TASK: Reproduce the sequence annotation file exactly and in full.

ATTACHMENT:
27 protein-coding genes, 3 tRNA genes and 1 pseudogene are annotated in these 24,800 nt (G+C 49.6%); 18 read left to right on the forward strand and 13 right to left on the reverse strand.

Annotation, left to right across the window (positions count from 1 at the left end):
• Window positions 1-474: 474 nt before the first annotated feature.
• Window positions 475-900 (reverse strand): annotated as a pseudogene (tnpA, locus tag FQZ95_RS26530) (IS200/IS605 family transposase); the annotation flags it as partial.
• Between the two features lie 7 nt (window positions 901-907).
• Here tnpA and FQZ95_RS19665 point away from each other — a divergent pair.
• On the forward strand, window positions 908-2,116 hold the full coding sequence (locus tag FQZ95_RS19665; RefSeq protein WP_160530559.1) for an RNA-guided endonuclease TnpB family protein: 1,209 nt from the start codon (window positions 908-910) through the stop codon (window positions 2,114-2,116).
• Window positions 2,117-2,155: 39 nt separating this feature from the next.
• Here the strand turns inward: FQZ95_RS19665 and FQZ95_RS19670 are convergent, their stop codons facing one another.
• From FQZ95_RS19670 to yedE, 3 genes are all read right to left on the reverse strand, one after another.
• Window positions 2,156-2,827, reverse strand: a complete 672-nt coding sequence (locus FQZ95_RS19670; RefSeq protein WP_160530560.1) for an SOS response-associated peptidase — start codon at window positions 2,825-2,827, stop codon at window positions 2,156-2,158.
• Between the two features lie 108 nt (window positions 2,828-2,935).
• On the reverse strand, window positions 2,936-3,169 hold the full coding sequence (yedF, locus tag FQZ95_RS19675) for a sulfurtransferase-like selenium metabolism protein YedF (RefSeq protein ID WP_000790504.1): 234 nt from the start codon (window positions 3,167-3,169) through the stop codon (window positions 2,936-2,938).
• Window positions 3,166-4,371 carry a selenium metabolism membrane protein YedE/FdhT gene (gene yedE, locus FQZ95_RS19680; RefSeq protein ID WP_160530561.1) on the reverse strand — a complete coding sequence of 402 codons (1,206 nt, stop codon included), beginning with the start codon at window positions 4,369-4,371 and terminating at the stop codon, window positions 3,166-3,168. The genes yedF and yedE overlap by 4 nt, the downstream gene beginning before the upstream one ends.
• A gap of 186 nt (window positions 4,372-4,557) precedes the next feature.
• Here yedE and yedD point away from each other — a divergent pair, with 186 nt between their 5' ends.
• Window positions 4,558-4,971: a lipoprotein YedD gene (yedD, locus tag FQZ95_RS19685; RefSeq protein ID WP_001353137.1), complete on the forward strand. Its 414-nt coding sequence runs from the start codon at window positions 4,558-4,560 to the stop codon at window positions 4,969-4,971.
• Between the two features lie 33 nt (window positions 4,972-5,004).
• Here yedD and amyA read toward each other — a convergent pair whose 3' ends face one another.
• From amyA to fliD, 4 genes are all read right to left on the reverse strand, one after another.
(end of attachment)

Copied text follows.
27 protein-coding genes, 3 tRNA genes and 1 pseudogene are annotated in these 24,800 nt (G+C 49.6%); 18 read left to right on the forward strand and 13 right to left on the reverse strand.

Annotation, left to right across the window (positions count from 1 at the left end):
• Window positions 1-474: 474 nt before the first annotated feature.
• Window positions 475-900 (reverse strand): annotated as a pseudogene (tnpA, locus tag FQZ95_RS26530) (IS200/IS605 family transposase); the annotation flags it as partial.
• Between the two features lie 7 nt (window positions 901-907).
• Here tnpA and FQZ95_RS19665 point away from each other — a divergent pair.
• On the forward strand, window positions 908-2,116 hold the full coding sequence (locus tag FQZ95_RS19665; RefSeq protein WP_160530559.1) for an RNA-guided endonuclease TnpB family protein: 1,209 nt from the start codon (window positions 908-910) through the stop codon (window positions 2,114-2,116).
• Window positions 2,117-2,155: 39 nt separating this feature from the next.
• Here the strand turns inward: FQZ95_RS19665 and FQZ95_RS19670 are convergent, their stop codons facing one another.
• From FQZ95_RS19670 to yedE, 3 genes are all read right to left on the reverse strand, one after another.
• Window positions 2,156-2,827, reverse strand: a complete 672-nt coding sequence (locus FQZ95_RS19670; RefSeq protein WP_160530560.1) for an SOS response-associated peptidase — start codon at window positions 2,825-2,827, stop codon at window positions 2,156-2,158.
• Between the two features lie 108 nt (window positions 2,828-2,935).
• On the reverse strand, window positions 2,936-3,169 hold the full coding sequence (yedF, locus tag FQZ95_RS19675) for a sulfurtransferase-like selenium metabolism protein YedF (RefSeq protein ID WP_000790504.1): 234 nt from the start codon (window positions 3,167-3,169) through the stop codon (window positions 2,936-2,938).
• Window positions 3,166-4,371 carry a selenium metabolism membrane protein YedE/FdhT gene (gene yedE, locus FQZ95_RS19680; RefSeq protein ID WP_160530561.1) on the reverse strand — a complete coding sequence of 402 codons (1,206 nt, stop codon included), beginning with the start codon at window positions 4,369-4,371 and terminating at the stop codon, window positions 3,166-3,168. The genes yedF and yedE overlap by 4 nt, the downstream gene beginning before the upstream one ends.
• A gap of 186 nt (window positions 4,372-4,557) precedes the next feature.
• Here yedE and yedD point away from each other — a divergent pair, with 186 nt between their 5' ends.
• Window positions 4,558-4,971: a lipoprotein YedD gene (yedD, locus tag FQZ95_RS19685; RefSeq protein ID WP_001353137.1), complete on the forward strand. Its 414-nt coding sequence runs from the start codon at window positions 4,558-4,560 to the stop codon at window positions 4,969-4,971.
• Between the two features lie 33 nt (window positions 4,972-5,004).
• Here yedD and amyA read toward each other — a convergent pair whose 3' ends face one another.
• From amyA to fliD, 4 genes are all read right to left on the reverse strand, one after another.